Secondly, improving the computational methods to be capable of modeling a wide range of materials, more realistic systems is quite essential in future. Presently, simulations on domain structures in UFFs are mainly performed on conventional perovskite ferroelectrics (e.g., UFFs of perovskite type like BaTiO3, PbTiO3, and PZT, etc.). The investigated boundary conditions and external electrical and mechanical loads are also simple, with a lacking of consideration on complicated situations as well as on the detailed physics of surface and interface. As a consequence, the approaches often only take into account a few degrees of freedom, particularly polarization, strain/stress and electric field. In reality, other degrees of freedom may not be neglected, such as octahedral rotation that is common in perovskite ferroelectric thin films, and magnetic ordering in multiferroic thin films. The incorporation of more degrees of freedom into the theoretical model is definitely important to predict coupling effects and multi-functionalities of domain structure in UFFs.

Moreover, note that currently the true dynamics of domain structure in ferroelectrics is a topic relatively lacking in research, despite its importance in both fundamental research and technological applications. This is largely due to the fact that many approaches, such as MC simulation and phase field method, is not capable of give the true dynamics of domain structures, making them deficient in tackling related problems. On the other hand, MD simulations, as they have the advantage of tracing the intrinsic dynamics of polarization reversal and domain evolution, may be exploited to determine the true kinetic coefficients of the TDGL equation employed in phase field simulations. As the phase field method is capable of dealing large systems and a longer time scale, it would be significant if it can tackle the real dynamics of domain structure. Nevertheless, so far there is no such kind of work being reported.

Anyway, the field of domain structures in UFFs is now rapidly expanding, with increasing materials and phenomena being under investigation. We are awaiting breakthroughs on theoretical investigations on domain structures in UFFs, particularly on the above mentioned aspects. Although there are many challenges, it is certain that many research efforts will continue to focus on this field. It is quite reasonable to be optimistic that powerful theoretical methods will finally give rise to a systematical understanding of the domain structure in UFFs and provide us instructive information on designing revolutionary devices based on domain structure in UFFs.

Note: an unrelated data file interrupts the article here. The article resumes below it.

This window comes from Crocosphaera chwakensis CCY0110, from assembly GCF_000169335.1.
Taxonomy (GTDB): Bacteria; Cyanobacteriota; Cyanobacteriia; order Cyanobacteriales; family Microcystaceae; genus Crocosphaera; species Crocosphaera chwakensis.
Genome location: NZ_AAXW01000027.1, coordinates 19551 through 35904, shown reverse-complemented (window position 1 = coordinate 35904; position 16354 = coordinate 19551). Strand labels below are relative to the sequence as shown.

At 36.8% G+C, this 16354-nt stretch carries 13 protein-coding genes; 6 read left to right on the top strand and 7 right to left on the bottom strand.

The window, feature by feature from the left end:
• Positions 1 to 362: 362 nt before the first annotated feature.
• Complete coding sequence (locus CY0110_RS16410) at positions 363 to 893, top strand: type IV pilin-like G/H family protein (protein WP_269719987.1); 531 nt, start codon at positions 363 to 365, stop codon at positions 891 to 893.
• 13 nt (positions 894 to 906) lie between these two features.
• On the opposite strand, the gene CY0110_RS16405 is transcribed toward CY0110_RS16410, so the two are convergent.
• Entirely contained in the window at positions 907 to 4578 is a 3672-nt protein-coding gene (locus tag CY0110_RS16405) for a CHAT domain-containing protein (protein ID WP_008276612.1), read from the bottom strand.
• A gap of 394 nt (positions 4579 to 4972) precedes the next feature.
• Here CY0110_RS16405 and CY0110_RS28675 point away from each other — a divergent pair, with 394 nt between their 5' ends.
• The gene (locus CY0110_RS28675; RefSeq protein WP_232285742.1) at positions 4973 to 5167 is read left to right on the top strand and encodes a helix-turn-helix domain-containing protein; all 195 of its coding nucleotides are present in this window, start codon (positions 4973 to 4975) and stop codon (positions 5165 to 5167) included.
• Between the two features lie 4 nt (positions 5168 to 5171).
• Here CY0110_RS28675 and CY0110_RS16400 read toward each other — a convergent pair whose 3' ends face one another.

The authors acknowledge the financial support of the National Natural Science Foundation of China (NSFC) (No. 51172291, 11232015, 11372361, 11302267). Yue Zheng also thanks support by the Fundamental Research Funds for the Central Universities, New Century Excellent Talents (NCET) in University, Research Fund for the Doctoral Program of Higher Education, Fok Ying Tung Foundation, Science and Technology Innovation Project of Guangdong Provincial Education Department and Guangdong Natural Science Funds for Distinguished Young Scholar.

Author Contributions

Author Contributions

Yue Zheng initiated and performed this work and manuscript; Biao Wang suggested the principle idea; Weijin Chen, Jianyi Liu and Yue Zheng conceived and designed the structures; Jianyi Liu made the literature research; Jianyi Liu and Weijin Chen co-wrote the manuscript; Yue Zheng revised the manuscript. All authors contributed to discussion and reviewed the manuscript.

Conflicts of Interest

Conflicts of Interest

The authors declare no conflict of interest